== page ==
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Ending Tetris in logistics

Chipless Radio Labels for Imprinting

Ending Tetris in logistics

[11.10.2019]

The wagon is packed, once again the courier points the reader at the loading area, checking: everything on board, nothing forgotten. Printed radio labels without chips should make this possible in the future. The DruIDe* project, in which four Materials Chain members from the University of Duisburg-Essen (UDE) are playing a leading role, will not only result in a new technology, but also in two start-ups that will take care of the market launch.

Every year, billions of parcels are shipped worldwide - as individual shipments or deliveries for the retail trade. To date, each parcel has to be identified individually by its barcode: rotate it correctly, scan it, stack it sensibly in an offline version of the computer game classic Tetris.

It is much faster with a chipless label made of nanosilicon: The silicon comes in the form of nanoparticles from the NanoEnergieTechnikZentrum (NETZ) and the Institute for Energy and Environmental Technology (IUTA) at UDE. It is introduced into a special ink that can be printed directly onto the package using an inkjet printer and processed by laser into a functioning electronic circuit. "We are the first to print silicon nanoelectronics," explains Niels Benson, Professor of Printable Materials for Signal Processing Systems at UDE.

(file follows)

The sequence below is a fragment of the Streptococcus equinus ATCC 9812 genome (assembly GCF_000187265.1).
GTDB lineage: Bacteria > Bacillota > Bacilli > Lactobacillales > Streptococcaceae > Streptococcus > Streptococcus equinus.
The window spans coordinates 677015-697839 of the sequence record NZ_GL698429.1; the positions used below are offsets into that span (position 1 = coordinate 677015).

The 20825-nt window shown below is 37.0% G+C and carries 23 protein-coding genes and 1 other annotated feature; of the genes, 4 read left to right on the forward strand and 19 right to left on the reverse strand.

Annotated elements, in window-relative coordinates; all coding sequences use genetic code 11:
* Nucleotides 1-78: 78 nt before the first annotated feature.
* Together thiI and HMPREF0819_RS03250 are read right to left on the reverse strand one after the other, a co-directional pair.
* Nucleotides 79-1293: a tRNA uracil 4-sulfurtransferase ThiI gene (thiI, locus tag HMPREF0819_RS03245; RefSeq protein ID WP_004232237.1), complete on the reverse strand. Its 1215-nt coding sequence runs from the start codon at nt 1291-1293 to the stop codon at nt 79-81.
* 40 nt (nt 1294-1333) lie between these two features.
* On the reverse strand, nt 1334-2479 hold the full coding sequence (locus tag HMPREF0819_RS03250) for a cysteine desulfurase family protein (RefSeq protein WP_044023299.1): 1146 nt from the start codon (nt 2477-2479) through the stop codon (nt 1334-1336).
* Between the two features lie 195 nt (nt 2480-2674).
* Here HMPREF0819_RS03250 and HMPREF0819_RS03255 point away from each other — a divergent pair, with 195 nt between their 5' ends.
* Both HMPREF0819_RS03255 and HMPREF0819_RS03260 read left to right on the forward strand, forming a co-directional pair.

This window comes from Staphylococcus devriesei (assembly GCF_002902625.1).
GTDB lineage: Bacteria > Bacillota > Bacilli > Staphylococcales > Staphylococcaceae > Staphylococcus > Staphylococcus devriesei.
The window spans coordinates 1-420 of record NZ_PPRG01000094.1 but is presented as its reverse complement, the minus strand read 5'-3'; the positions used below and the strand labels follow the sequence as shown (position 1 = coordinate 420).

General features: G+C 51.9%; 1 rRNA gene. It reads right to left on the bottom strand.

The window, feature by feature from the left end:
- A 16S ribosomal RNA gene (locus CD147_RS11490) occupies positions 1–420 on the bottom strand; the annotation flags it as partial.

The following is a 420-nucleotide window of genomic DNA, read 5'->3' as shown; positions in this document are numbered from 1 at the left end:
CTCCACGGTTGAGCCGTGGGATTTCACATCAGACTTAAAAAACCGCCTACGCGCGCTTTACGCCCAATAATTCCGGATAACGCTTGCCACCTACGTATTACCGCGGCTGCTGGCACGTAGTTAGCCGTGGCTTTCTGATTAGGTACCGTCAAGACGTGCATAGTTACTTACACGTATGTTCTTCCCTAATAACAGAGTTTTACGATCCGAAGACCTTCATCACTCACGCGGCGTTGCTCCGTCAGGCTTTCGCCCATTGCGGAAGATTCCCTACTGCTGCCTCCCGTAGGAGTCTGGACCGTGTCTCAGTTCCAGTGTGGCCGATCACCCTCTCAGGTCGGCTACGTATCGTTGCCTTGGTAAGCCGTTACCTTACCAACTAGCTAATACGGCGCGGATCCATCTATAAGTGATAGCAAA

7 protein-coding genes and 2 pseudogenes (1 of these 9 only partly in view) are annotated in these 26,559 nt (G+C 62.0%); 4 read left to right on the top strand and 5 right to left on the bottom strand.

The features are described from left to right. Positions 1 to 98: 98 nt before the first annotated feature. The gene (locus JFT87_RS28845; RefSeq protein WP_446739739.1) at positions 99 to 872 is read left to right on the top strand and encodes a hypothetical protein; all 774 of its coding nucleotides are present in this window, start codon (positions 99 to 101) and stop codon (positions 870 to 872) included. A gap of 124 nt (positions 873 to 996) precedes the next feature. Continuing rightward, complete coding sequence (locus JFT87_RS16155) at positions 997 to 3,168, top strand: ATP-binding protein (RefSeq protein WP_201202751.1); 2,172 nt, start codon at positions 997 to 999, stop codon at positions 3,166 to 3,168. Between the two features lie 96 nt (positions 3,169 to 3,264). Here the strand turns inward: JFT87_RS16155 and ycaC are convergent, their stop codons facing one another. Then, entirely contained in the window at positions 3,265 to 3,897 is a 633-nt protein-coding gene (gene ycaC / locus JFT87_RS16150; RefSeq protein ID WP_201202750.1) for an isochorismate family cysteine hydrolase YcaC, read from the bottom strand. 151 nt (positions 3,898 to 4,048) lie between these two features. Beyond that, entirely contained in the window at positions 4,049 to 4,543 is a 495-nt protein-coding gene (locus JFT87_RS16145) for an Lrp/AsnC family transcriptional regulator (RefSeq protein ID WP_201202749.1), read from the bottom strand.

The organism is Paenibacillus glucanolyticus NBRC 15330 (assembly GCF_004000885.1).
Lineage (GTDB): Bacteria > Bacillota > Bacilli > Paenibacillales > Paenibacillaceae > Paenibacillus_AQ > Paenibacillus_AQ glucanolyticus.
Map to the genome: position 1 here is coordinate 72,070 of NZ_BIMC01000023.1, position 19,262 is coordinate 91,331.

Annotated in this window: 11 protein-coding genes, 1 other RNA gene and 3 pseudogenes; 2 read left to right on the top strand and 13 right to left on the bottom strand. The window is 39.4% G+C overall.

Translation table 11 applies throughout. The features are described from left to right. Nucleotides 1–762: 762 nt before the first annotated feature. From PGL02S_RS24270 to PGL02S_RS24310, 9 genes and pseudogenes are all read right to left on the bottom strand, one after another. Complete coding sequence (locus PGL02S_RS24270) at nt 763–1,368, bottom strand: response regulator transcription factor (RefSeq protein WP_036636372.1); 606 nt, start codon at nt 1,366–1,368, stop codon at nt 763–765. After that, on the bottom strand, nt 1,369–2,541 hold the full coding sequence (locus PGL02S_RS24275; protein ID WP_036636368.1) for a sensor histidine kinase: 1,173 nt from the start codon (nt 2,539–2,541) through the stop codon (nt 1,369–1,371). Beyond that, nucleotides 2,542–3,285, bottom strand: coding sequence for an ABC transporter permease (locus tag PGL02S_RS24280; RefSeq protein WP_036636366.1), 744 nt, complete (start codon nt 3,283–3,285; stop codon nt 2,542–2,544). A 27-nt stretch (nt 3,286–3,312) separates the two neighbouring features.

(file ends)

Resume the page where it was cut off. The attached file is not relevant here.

He and his colleagues Thomas Kaiser, Daniel Erni and Roland Schmechel work with five other institutions, including the University of Twente (Netherlands).

New technology saves material

The new technology not only makes life easier for logisticians and parcel carriers, it also saves a lot of material: trees. In contrast to the barcode, the RFID label ("radio-frequency identification") is reusable, and so is the parcel. Since it does not require a chip, its price is around €0.01, which is around five times cheaper than its conventional counterpart.

Prof. Thomas Kaiser knows the following about data protection: "A special reading device is required to read the label. It only works within a radius of about ten meters and only reveals that a certain ID is nearby."

Start-up: airCode

At the end of October, the six project partners from the Netherlands and Germany will present the innovation at the "RFID Tomorrow" trade fair in Darmstadt. The start-up 'airCode' has been officially working on the market launch of the technology since 8 October. "Our demonstration is still based on a few bits," says Kaiser. "We need 50 to 60 bits to differentiate between billions of objects. We are confident that we will have achieved this in five to ten years."

A new company is also being set up on the Dutch side, which will market the nano-ink.

*The DruIDe project is being implemented as part of the INTERREG programme Germany-Netherlands and is co-financed with over 3.1 million euros by the EU, the Dutch Ministry of Economic Affairs, the NRW Ministry of Economic Affairs and the State Chancellery of Lower Saxony.

 

Further information:
Faculty of Engineering Sciences:
Prof. Niels Benson, Tel. 0203/37 9-1058, niels.benson@uni-due.de
Prof. Thomas Kaiser, Tel. 0203/37 9-1873, thomas.kaiser@uni-due.de

Editor: Birte Vierjahn, Tel. 0203/37 9-2427, birte.vierjahn@uni-due.de